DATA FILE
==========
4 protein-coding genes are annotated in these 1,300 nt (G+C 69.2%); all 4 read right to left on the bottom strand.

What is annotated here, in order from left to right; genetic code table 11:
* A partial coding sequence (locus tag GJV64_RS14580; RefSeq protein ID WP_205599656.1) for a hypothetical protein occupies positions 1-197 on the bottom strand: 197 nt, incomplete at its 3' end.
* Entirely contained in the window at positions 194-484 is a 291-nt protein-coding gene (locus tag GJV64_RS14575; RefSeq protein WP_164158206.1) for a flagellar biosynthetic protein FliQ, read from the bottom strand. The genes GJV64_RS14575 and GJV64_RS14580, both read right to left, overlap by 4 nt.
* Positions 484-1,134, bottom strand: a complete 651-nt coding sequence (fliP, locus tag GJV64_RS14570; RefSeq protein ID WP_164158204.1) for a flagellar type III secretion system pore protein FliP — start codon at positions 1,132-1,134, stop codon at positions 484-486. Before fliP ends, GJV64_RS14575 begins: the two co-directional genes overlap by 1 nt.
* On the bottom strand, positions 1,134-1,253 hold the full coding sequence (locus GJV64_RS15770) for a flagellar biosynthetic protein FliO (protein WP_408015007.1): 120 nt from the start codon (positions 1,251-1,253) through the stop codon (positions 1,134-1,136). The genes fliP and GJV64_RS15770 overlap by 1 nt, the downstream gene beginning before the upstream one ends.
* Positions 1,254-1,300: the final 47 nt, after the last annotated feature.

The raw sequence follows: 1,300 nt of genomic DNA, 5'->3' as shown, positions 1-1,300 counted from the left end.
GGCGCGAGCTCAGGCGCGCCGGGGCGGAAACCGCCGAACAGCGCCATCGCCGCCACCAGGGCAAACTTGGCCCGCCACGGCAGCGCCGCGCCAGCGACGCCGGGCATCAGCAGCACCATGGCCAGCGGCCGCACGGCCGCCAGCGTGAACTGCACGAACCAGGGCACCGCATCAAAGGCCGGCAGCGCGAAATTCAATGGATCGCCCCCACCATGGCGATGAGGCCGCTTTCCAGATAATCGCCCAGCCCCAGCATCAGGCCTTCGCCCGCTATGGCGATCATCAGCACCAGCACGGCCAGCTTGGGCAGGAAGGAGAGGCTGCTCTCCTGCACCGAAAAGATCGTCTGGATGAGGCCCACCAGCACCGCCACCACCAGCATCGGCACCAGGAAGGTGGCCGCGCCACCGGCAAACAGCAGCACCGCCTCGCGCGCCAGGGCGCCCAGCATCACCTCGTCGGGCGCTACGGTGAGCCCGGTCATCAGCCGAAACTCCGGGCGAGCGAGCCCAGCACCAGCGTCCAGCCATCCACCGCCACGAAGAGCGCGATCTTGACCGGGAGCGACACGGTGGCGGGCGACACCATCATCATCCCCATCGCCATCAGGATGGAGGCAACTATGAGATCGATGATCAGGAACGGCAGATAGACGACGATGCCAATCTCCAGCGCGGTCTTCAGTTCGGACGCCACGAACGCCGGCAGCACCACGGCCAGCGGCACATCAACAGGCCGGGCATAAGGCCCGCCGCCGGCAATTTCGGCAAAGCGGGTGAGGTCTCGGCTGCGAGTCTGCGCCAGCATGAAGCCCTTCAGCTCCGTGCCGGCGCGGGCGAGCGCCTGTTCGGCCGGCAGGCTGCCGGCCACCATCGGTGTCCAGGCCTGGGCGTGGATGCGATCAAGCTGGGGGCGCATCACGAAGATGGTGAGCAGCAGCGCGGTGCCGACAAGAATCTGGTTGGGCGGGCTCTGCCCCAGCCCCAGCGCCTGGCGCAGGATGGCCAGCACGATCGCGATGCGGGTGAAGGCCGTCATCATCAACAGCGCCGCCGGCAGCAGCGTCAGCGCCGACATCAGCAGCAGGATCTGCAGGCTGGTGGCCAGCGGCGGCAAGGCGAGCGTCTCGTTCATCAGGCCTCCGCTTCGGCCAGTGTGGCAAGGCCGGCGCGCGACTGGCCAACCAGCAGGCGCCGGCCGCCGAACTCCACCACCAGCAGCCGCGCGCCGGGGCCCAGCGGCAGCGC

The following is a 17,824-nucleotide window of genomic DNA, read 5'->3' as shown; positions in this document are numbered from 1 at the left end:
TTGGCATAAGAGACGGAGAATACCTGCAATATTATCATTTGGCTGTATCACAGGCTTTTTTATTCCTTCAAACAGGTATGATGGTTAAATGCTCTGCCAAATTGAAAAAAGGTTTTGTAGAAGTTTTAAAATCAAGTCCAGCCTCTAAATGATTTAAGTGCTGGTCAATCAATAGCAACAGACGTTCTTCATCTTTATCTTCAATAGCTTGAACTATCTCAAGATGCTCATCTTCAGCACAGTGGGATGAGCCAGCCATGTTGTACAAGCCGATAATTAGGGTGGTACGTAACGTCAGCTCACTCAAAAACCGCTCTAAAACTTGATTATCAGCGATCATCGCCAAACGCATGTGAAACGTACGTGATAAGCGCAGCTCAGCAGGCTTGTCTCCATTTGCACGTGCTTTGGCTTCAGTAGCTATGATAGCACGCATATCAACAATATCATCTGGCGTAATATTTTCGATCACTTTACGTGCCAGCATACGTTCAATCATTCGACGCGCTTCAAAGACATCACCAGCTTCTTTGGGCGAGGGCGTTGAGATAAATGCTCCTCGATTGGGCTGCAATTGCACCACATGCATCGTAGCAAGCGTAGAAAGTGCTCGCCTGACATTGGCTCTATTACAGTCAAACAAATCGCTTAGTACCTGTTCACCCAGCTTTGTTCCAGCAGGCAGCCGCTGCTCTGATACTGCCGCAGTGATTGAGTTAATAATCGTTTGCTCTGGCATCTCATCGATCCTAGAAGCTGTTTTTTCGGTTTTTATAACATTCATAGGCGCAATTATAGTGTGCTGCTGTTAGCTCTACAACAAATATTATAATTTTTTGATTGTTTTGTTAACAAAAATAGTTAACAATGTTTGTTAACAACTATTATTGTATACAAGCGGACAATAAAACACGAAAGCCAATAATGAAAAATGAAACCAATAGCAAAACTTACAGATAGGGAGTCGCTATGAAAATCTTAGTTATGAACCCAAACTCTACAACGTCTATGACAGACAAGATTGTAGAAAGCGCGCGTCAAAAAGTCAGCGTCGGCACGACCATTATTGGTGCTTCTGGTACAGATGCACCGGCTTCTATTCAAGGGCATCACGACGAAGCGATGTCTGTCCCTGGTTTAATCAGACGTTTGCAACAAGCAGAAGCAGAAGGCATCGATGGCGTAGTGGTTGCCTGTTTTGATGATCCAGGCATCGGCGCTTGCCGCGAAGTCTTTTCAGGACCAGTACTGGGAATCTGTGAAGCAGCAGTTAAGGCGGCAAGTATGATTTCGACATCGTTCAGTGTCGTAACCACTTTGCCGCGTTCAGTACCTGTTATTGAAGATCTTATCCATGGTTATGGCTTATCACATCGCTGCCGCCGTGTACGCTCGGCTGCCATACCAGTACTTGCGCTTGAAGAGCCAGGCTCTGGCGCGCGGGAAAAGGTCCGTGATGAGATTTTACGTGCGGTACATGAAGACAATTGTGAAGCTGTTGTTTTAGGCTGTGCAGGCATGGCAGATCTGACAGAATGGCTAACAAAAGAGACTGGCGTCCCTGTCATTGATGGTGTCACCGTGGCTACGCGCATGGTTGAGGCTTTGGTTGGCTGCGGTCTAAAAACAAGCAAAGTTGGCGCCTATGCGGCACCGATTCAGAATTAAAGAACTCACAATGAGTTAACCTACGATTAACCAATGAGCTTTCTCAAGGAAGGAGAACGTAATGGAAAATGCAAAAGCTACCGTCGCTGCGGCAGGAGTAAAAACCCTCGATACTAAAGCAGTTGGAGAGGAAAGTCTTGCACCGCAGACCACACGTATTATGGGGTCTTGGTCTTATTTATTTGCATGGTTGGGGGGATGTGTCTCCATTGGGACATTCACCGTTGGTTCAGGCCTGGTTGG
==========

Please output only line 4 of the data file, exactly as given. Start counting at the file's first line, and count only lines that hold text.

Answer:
* Entirely contained in the window at positions 194-484 is a 291-nt protein-coding gene (locus tag GJV64_RS14575; RefSeq protein WP_164158206.1) for a flagellar biosynthetic protein FliQ, read from the bottom strand. The genes GJV64_RS14575 and GJV64_RS14580, both read right to left, overlap by 4 nt.